Beverly Kearney doesn’t like to talk about her induction into the National Track and Field Hall of Fame, her record seven national championships as women’s track and field coach or the fact that she has coached 12 Olympic runners, seven of whom are medalists.
Kearney would rather have a conversation about giving back and pouring into programs such as the annual Minority Mentorship Symposium she founded in 2007.
Now in its fifth year, the two-day symposium — which more than 1,000 students from UT and surrounding schools attended on Thursday — honored individuals such as John Harris, CEO of Nestle Waters; recording artist and producer Lana “MC Lyte” Moorer; and Cookie Johnson, CEO of Cookie Johnson Jeans and wife of Earvin “Magic” Johnson, among many others.
LeToya Luckett, a speaker at the symposium, told students about balancing a career as an actress, a singer and a boutique owner, while Twyla Garrett, CEO of six companies, shared her rags-to-riches story of growing up in poverty and rising to the top.
Kearney said the idea for a mentor program like the symposium came about early in her coaching career. She said she met many minority students who had never interacted with community members who held the professions they were striving for.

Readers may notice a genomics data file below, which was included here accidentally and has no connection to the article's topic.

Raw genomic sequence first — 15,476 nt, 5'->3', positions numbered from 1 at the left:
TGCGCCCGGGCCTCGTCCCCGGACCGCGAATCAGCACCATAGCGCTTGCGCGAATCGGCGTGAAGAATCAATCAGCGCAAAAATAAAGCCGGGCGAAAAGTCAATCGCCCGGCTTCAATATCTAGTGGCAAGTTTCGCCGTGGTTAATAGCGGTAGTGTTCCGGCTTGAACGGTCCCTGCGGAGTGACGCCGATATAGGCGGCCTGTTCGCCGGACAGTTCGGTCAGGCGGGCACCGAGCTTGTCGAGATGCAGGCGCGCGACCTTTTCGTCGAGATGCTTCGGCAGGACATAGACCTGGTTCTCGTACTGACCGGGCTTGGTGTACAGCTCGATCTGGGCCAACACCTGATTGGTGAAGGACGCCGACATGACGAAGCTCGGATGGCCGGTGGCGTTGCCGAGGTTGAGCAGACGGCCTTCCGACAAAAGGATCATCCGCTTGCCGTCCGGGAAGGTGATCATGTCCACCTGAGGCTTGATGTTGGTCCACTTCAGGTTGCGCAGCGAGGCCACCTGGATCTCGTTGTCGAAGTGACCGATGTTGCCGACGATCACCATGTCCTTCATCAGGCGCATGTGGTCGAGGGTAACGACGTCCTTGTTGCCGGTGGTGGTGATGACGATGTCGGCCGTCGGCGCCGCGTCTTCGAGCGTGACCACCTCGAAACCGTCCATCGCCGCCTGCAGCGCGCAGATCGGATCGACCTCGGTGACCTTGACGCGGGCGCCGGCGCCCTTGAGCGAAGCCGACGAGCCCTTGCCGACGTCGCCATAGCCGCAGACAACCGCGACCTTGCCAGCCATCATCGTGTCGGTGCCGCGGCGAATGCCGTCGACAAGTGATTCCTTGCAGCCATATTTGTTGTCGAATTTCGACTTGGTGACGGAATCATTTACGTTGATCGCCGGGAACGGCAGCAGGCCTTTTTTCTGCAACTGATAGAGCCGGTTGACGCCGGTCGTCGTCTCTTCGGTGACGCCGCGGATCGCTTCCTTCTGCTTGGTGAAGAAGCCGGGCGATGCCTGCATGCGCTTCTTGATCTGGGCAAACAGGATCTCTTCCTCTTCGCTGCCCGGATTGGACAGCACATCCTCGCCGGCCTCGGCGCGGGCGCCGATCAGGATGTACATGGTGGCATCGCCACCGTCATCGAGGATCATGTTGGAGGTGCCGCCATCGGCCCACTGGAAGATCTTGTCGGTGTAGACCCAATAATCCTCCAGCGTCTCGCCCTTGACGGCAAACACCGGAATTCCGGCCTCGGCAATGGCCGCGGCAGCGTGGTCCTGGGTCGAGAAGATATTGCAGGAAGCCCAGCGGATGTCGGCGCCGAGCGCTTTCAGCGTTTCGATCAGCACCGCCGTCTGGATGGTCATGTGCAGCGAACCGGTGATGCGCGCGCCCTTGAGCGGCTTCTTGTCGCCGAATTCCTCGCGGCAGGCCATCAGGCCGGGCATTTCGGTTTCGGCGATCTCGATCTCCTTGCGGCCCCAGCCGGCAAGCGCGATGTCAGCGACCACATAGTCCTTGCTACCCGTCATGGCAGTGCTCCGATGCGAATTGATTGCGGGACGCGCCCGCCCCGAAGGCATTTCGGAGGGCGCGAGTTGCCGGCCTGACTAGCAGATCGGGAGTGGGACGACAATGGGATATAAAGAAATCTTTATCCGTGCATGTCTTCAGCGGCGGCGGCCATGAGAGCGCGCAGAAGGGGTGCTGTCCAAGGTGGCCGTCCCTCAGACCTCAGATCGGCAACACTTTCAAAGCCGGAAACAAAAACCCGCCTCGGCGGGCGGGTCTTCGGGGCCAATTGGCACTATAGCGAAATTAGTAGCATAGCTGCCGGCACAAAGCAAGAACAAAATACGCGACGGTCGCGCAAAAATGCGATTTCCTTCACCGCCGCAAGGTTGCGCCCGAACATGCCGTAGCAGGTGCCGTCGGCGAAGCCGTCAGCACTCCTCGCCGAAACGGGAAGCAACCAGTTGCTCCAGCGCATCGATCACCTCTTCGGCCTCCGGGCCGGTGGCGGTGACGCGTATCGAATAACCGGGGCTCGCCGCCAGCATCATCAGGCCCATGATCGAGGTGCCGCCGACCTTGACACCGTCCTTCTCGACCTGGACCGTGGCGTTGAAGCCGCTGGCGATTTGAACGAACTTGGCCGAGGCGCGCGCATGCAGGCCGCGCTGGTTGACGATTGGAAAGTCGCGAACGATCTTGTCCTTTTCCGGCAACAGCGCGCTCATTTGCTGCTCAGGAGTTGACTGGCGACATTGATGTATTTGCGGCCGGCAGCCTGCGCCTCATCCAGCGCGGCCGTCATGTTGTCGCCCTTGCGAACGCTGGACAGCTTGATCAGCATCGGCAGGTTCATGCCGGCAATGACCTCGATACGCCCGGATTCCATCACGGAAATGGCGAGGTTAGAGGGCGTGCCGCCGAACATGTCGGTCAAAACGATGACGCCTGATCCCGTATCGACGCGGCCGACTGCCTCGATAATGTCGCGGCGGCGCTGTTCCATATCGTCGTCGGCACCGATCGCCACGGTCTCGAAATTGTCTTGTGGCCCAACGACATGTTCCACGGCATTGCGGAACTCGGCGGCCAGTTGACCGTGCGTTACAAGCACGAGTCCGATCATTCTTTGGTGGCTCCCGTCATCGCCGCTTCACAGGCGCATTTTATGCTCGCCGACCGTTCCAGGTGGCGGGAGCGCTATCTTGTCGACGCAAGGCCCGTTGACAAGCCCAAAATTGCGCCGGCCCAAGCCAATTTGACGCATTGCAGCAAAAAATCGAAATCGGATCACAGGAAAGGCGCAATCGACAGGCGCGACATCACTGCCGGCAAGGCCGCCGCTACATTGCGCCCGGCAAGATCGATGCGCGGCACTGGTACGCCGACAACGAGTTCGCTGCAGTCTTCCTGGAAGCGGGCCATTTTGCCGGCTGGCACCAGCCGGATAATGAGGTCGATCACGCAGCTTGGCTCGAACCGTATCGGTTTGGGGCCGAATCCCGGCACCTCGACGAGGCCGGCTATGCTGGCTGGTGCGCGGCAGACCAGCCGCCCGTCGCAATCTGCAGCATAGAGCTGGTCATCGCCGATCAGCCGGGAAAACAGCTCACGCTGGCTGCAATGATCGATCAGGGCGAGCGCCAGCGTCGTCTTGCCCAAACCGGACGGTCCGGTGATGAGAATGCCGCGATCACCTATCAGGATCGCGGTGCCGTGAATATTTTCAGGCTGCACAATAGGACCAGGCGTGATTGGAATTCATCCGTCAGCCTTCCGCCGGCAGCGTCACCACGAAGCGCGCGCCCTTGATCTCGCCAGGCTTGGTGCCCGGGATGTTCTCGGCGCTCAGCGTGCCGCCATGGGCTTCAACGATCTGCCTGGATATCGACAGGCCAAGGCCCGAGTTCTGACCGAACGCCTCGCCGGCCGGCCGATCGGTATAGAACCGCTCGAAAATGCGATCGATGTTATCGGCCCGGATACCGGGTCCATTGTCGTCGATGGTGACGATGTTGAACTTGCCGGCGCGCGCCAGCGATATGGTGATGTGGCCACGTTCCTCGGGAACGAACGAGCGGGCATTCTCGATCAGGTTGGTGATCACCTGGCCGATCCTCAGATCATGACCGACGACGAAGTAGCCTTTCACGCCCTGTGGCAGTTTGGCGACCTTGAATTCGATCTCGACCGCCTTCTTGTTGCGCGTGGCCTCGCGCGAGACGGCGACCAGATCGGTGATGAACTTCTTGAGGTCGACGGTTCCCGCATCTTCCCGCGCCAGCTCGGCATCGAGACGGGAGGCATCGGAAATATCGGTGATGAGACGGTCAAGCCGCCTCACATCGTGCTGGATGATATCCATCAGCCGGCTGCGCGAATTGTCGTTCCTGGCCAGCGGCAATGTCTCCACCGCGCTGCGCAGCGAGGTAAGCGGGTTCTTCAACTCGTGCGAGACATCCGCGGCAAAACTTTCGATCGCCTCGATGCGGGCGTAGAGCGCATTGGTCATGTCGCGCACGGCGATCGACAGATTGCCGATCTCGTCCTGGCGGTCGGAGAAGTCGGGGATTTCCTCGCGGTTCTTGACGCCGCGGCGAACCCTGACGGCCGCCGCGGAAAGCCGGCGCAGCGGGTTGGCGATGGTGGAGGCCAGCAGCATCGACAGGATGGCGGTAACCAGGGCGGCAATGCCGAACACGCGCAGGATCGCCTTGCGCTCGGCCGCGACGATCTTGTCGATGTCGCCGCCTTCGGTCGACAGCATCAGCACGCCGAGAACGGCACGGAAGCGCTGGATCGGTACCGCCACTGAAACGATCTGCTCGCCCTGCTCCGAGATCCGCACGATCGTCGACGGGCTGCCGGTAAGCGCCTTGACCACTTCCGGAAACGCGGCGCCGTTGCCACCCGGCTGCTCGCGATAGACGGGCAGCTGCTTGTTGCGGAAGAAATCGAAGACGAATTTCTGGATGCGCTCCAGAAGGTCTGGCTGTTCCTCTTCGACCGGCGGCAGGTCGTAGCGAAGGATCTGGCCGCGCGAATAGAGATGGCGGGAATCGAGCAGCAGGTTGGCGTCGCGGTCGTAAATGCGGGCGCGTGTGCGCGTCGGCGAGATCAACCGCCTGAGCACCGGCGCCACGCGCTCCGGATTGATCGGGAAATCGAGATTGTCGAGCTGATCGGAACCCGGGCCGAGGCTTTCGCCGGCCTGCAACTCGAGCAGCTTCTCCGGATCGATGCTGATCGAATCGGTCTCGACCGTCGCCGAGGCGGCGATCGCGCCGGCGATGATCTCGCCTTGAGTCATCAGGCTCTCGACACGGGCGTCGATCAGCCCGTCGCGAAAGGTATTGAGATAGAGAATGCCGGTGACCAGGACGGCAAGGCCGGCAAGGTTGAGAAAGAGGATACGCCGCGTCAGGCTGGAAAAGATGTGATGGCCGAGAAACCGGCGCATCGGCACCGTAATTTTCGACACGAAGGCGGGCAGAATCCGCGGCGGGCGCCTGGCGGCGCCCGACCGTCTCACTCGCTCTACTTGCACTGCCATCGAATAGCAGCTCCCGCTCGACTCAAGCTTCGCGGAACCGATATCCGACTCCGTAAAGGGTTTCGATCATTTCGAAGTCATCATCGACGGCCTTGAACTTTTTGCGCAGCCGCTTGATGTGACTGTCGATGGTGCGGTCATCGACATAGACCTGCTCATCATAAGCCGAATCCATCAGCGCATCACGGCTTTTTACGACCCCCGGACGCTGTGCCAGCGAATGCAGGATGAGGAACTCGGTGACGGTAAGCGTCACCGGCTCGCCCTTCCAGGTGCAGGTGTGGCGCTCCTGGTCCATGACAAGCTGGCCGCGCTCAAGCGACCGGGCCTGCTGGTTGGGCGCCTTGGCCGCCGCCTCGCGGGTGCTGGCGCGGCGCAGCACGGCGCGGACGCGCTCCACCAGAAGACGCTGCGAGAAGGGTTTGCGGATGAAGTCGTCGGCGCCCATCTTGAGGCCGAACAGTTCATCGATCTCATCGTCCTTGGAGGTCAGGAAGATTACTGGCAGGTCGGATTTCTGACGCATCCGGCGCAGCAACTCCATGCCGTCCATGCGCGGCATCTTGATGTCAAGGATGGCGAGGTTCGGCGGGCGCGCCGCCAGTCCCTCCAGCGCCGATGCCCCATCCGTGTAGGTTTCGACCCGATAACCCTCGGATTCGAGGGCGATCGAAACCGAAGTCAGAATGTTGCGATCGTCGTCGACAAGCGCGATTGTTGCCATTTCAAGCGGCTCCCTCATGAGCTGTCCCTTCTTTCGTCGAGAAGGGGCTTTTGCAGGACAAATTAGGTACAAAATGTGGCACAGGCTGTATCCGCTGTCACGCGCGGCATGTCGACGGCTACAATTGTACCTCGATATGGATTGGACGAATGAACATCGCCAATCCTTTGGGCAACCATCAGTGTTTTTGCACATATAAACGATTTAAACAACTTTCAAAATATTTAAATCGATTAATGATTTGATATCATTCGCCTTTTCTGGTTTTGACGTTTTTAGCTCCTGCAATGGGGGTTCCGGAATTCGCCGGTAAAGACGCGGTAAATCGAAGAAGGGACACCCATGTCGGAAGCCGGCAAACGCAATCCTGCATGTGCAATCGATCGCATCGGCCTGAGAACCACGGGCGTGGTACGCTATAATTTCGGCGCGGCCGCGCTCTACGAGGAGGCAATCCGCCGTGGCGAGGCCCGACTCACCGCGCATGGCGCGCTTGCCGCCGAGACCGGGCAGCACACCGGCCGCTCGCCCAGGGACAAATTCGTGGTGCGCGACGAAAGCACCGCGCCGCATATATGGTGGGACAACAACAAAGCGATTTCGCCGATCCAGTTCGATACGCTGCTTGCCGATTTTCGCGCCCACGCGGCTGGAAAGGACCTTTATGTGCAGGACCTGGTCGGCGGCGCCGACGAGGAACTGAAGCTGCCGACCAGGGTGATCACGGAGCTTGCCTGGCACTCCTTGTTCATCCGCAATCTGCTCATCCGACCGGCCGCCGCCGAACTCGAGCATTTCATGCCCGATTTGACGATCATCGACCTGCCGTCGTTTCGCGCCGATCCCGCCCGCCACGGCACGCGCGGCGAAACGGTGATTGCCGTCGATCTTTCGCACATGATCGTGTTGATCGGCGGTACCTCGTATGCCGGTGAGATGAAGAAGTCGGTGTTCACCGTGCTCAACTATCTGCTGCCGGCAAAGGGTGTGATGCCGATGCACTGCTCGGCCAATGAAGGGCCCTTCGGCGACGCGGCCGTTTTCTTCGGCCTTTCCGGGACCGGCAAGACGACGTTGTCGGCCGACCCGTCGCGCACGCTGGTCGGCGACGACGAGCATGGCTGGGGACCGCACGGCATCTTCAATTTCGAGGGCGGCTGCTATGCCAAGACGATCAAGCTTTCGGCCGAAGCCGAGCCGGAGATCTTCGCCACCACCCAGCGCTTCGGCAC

“They had never met anyone that looked like them doing what they wanted to do,” she said. “They had never met an African-American female CEO or a prominent Hispanic doctor.”
She said the lack of interaction hindered minority students from keeping focus when they hit hardships because they felt like they were treading “uncharted waters.”
Sen. Royce West, D-Dallas, said he aspired to be to be an attorney when he was a child, but he had no model.
“When I was coming up, my role model was Perry Mason,” West said, speaking of the fictional television attorney. “I just didn’t have any other role model to look up to for that.”
UT students who attended the symposium will spend Friday volunteering at a youth rally for more than 1,300 middle and high school students — a process Kearney referred to as a “generational flow of success.”
“I don’t ever want them to forget that being here and being who they are is a blessing, and sometimes, you got to give back off of that blessing so you generate greater blessings for the future,” she said.
President William Powers Jr., said he is proud of Kearney’s accomplishments on and off the field and is inspired by her philanthropy.
“Nothing makes me more proud than the energy that you put into this event so that distinguished individuals can pass on their wisdom to the next generation,” Powers said.
Kearney’s philanthropic institution, Pursuit of Dreams Foundation, hosts symposiums for men and women of all ages, both locally and nationally. The Foundation works with companies to benefit cancer foundations and research centers, women’s and children’s shelters, and a dozen other nonprofit organizations.
“It’s always been my goal to give more than I receive, and I’ve failed at that because I’m blessed to have received so much,” Kearney said through tears. “But if you know me, you know I’m not a quitter, and I’m going to keep on giving.”